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Posted by on Jul 18, 2013 in Ask the Expert, Do It Yourself, How To, Safety and Seamanship, Video | 2 comments

How Do You Cleat a Line? Sounds So Easy

Putting a line on a cleat may seem like a simple task, but many new boaters never learn how to do it properly – and as a result, their boat may leave the dock without them.

Ever come back from a meal ashore to find your boat dangling from one line… or worse still, floating away across the harbor? Making a line fast to a dock cleat seems like it should be very straightforward, but even the Navy and the Coast Guard have different methods. And bringing up the topic in any waterfront bar could lead to a fistfight. So how can you to learn this simple task without worrying that the line will either come loose or turn into tangled mess that won’t ever come uncleated?

Fortunately  Senior Editor Lenny Rudow has taken the time to walk through his favorite four step method in this 40 second video.

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And if you’re a new boater, you might also want to check out some other tips from our vault.

How to Dock a Boat, our Top 10 Tips
10 Trailering Tips: Haul Your Boat with Confidence
How to use a VHF Radio
10 Tips for Boating with Kids

Got a line cleating story to share, good or bad? Tell us about it in the comments below.

2 Comments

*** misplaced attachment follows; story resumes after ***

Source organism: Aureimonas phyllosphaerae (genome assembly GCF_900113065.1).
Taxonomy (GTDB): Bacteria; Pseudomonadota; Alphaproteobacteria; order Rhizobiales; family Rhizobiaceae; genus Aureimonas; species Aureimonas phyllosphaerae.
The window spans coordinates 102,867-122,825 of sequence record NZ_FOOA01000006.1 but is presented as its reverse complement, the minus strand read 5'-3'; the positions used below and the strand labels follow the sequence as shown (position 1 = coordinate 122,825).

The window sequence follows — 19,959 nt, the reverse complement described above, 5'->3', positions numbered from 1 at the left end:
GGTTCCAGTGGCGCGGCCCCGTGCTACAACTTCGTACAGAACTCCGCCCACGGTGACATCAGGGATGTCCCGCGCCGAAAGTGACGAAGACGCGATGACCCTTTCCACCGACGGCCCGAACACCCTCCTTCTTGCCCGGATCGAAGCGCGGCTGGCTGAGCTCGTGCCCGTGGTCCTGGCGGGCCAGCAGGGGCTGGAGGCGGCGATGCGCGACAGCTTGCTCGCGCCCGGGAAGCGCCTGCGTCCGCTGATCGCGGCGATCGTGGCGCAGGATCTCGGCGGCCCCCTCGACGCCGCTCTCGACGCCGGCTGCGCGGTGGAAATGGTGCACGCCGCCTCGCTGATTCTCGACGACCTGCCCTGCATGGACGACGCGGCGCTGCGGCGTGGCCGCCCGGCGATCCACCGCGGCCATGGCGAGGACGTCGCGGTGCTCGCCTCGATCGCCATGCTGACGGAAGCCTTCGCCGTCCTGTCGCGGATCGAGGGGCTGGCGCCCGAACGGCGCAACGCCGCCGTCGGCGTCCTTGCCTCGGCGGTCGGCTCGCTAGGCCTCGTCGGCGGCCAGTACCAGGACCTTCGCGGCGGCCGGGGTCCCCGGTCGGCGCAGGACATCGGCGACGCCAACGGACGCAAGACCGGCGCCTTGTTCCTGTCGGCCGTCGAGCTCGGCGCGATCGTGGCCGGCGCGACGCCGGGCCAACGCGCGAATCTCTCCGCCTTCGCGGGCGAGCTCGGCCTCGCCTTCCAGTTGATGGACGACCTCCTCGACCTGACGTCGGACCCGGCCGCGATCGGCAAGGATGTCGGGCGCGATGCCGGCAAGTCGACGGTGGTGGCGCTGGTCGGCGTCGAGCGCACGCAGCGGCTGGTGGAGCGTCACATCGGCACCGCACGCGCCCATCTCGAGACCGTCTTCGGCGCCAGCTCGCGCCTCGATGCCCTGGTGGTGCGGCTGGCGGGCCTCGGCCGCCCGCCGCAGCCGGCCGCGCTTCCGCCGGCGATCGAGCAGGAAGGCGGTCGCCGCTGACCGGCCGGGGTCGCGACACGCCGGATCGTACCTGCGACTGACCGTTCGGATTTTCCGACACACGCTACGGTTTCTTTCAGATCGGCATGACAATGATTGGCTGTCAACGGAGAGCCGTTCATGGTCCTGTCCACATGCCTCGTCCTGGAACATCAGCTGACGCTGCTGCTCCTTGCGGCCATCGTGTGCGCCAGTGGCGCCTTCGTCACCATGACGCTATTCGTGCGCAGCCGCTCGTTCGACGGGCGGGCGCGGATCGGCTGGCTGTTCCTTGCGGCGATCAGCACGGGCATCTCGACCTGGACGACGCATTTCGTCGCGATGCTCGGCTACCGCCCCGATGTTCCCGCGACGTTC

1. Morning Larry,
    I have a slight problem with your cleat tying demonstration.

    1. I don’t recommend wrapping the line completely around the base. There is a chance the line going to the dock could over-ride the turn causing the line to jam. If it was necessary to play the line out you could have a problem.

    2. It is not necessary to put 2 half hitches on the cleat. Again, it increases the chance of a jam.

    For the record, I have had a 100 ton ocean captain’s license for 45 (yes, 45!) years. I’ve sailed all of the East Coast, Bahamas, Great Lakes, Mississippi River and the Gulf Coast. I’ve seen more jammed cleats than one would care to discuss. When docking in a hazardous situation the last thing you want is a jammed cleat. A line under strain that breaks can cause serious injury.

    Thanks!
    Jim R.

  2. Hey Jim – thanks for your comments, you certainly make valid points. I’d respond that I tried to make clear that this is a method that will NOT come free, and that different people/organizations favor slightly different methods (ie Chapman Piloting recommends one turn but a double-wrap, the Boat-ed course used by state agencies says “one or more figure-eights,” the Navy, etc.) In fact, three of us on the film crew, all very experienced boaters, spent a few minutes discussing this issue before we shot the take and each of us favored a slightly different method.